Now, authors, it is your turn to share. Could your books take place in another location without altering the fundamental feel of the book? Do you only write about geographic locations that you know and love? Do you use writing a new book as an excuse to visit new, exotic places? Do you prefer to make up your own geography so readers like me will not use Google Maps to find your mistakes?





Author: 3 no 7

"3 no 7" presents Katie and Barbara who write about the books they love and the books they don't.

11 thoughts on “Where am I, and where’s my car?”

  1. 3, you crack me up. Love your title. Enough said about that. In my current series, I write about Alaska, Anchorage in particular, using real landmarks which Alaskans have enjoyed identifying. In the historical series I am working on, I have a map of the town it is based upon on the wall for reference and readers will be able to identify those landmarks as well; however, I do plan more trips in the future which will be write-offs.

    Liked by 2 people

    1. I have not been to Alaska, although my parents and friends did one summer. ( SUMMER!!) I’m not much for cold and snow now that I moved to southern California, so I’ll just have to “google map” your books.


  2. I am a sucker for setting. My quirky home town is a character in my Nell books. I took her off-site in the last book, Murder by Moose, but she’s not too far away. She’s tracking a moose, so has to be in moose country! As for my other books, I have to know the setting intimately before I can write about them, so I have to have lived there. Just a brief visit isn’t really enough for me to mine the depth of details. I’m not quite as thorough with short story settings as with novels, so visiting a place works well for them. Still, there are a couple books I want to write about a place where I haven’t lived–will try to pull off the necessary research!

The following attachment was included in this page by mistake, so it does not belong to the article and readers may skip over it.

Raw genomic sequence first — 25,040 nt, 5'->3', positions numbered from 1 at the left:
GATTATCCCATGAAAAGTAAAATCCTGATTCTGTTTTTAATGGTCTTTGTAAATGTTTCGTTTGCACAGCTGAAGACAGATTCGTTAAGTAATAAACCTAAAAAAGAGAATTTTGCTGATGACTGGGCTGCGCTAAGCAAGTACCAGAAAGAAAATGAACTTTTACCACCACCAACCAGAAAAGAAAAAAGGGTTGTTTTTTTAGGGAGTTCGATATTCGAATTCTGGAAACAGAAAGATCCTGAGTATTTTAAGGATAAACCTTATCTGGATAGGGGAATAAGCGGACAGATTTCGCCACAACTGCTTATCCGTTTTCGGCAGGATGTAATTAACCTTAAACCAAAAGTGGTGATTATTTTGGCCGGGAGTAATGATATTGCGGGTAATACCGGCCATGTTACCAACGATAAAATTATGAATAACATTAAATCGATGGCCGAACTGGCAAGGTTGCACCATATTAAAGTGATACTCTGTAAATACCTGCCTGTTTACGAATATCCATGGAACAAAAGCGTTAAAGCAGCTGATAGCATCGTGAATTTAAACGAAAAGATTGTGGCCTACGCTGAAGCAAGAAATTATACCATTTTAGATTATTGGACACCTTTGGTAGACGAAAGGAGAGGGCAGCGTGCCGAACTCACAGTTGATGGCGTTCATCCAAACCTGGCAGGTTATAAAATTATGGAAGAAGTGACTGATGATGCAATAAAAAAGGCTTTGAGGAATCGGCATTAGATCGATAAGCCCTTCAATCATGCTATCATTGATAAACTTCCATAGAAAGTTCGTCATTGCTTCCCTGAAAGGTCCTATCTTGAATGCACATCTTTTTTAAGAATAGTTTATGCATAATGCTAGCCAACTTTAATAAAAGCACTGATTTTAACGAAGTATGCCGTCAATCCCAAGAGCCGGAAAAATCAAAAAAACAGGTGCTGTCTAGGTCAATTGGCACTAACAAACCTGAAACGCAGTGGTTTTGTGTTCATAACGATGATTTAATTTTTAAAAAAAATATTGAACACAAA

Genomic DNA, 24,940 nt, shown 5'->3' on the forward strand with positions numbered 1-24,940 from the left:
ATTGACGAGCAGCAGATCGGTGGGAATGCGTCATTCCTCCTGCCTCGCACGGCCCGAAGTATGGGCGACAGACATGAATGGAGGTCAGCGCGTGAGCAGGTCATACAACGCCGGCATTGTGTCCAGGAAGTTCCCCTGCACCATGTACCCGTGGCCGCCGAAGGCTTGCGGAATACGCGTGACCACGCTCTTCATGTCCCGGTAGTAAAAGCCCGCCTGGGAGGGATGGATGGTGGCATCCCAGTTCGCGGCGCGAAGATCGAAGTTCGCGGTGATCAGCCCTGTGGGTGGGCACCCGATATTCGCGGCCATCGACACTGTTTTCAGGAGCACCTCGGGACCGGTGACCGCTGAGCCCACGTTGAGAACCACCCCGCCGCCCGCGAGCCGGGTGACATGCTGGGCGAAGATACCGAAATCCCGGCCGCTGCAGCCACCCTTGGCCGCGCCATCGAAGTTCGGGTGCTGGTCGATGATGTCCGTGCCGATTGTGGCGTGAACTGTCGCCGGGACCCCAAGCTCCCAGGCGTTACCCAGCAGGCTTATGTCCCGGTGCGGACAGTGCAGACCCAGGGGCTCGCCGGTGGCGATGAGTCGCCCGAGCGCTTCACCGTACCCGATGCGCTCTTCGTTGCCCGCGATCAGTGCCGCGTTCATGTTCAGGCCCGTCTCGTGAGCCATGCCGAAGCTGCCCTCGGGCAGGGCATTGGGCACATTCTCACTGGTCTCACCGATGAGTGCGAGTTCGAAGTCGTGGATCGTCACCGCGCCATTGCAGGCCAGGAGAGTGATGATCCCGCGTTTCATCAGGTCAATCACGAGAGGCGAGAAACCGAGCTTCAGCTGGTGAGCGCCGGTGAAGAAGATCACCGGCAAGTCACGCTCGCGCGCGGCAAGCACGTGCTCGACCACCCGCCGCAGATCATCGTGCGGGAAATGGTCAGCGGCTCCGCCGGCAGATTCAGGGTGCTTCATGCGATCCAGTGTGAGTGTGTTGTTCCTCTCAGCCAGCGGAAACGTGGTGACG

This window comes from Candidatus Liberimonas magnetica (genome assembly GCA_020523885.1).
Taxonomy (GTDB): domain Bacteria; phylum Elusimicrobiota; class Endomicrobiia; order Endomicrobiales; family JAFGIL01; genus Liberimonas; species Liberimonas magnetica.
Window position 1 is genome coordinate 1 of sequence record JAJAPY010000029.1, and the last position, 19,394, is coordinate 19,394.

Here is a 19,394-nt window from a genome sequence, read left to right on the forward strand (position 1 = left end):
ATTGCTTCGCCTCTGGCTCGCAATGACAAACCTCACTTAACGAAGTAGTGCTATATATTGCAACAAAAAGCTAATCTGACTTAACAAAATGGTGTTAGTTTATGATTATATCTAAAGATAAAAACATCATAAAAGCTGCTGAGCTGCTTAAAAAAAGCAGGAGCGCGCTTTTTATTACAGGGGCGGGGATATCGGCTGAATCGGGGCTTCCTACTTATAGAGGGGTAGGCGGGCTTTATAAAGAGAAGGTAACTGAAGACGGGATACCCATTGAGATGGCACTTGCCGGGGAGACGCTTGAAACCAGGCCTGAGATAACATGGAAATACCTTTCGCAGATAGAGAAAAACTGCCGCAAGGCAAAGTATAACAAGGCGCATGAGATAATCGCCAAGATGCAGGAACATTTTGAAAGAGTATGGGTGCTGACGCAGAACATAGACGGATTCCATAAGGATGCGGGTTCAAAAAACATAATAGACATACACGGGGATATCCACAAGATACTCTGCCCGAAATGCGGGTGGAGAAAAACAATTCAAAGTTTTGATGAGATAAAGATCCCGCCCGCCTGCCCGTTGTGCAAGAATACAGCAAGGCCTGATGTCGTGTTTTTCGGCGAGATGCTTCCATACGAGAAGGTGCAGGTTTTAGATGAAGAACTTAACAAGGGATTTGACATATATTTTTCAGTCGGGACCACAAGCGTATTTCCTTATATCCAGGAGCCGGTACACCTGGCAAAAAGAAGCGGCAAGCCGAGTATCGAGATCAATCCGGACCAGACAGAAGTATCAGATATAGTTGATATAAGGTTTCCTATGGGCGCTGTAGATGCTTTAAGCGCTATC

Liked by 1 person

  3. My Mystery Writers Mysteries could be set anywhere, I think. My next series that I’m working on will have a fictional small town based on a real one. But I’m taking a Danube cruise because I was setting something there and it looked delightful! I’m also working on a standalone that can only be set in one place … a singular apartment building, but probably any town would do. I’m more about situation than locale, I guess. I can’t imagine writing about a place I haven’t at least visited.